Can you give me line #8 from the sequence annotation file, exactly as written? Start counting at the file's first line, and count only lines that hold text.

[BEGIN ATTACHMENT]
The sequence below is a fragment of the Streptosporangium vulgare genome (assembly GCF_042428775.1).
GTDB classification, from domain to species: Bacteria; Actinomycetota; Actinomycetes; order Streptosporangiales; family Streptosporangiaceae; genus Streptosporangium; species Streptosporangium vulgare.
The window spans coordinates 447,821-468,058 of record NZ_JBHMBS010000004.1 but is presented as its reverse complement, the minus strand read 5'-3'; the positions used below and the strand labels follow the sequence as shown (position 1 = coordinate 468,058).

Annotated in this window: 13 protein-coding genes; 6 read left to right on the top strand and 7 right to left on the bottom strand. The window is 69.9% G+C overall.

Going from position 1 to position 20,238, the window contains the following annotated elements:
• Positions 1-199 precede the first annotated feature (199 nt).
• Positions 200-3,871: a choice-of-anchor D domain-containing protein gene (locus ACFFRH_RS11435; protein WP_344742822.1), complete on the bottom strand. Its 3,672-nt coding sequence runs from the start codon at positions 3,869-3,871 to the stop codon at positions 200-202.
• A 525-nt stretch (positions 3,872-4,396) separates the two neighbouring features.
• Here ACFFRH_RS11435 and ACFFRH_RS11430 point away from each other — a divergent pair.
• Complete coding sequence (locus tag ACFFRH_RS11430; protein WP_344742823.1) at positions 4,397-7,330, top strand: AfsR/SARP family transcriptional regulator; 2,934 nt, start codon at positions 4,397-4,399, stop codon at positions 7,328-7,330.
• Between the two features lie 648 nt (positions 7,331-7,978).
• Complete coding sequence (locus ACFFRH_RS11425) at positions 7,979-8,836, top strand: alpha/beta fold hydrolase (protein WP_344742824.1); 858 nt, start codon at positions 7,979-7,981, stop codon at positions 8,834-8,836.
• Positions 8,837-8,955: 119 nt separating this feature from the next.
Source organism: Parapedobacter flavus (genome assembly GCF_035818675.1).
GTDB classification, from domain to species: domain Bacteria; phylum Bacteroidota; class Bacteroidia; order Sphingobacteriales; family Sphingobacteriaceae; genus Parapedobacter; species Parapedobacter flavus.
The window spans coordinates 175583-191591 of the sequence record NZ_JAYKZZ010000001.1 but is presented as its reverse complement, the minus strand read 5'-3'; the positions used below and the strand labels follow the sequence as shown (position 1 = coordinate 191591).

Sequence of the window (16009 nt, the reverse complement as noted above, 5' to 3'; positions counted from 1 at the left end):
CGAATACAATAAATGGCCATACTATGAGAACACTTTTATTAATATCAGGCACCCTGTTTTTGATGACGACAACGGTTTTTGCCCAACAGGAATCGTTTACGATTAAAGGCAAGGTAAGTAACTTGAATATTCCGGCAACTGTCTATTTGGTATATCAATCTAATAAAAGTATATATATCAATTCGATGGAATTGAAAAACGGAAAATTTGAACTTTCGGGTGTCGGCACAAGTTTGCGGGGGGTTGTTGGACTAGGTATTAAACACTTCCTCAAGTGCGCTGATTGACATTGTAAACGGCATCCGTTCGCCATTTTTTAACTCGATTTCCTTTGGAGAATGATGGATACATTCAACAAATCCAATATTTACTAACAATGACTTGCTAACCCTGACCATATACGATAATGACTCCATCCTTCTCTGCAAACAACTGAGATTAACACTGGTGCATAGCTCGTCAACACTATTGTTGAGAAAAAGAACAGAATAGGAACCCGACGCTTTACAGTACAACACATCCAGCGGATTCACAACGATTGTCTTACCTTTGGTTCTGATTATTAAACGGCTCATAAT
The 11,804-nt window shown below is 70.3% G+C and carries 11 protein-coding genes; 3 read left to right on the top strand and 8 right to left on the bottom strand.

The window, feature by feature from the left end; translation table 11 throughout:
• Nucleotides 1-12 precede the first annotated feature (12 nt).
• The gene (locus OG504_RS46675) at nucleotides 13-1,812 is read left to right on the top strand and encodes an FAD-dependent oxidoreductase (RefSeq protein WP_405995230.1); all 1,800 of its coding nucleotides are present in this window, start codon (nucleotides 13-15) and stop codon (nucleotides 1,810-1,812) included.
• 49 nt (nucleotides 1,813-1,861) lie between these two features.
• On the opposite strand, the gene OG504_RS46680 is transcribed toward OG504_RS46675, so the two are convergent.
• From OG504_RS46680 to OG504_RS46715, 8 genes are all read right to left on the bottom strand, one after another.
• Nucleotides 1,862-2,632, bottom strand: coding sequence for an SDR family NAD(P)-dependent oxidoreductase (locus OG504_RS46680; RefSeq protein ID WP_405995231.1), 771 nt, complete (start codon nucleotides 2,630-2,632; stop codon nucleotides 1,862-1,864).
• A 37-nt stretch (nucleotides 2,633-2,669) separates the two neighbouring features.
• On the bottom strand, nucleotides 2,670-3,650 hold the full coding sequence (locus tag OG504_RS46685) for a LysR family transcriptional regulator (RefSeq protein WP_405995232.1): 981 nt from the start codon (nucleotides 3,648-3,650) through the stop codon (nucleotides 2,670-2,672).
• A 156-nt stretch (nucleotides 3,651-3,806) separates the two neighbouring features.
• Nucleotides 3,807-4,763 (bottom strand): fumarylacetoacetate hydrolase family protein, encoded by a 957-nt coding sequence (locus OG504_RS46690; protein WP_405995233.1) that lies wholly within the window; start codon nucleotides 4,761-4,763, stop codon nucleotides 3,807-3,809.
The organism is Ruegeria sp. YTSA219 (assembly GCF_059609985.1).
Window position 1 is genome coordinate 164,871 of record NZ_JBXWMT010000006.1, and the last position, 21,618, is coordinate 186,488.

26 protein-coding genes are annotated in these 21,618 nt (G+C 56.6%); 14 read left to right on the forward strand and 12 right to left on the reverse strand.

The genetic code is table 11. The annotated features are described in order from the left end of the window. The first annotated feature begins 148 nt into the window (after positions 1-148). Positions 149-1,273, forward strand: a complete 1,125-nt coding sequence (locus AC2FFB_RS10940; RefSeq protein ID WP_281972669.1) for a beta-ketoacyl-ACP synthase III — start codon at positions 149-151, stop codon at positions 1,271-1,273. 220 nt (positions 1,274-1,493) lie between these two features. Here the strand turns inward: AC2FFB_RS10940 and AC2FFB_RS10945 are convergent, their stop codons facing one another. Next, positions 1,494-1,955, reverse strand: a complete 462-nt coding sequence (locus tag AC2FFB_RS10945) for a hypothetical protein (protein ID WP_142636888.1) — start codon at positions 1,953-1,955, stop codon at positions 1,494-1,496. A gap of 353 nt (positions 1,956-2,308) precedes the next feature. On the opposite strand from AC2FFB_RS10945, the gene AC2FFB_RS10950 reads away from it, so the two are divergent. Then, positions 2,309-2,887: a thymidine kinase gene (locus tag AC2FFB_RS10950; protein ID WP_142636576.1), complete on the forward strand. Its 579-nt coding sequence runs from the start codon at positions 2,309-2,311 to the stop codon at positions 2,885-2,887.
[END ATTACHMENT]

• A 525-nt stretch (positions 3,872-4,396) separates the two neighbouring features.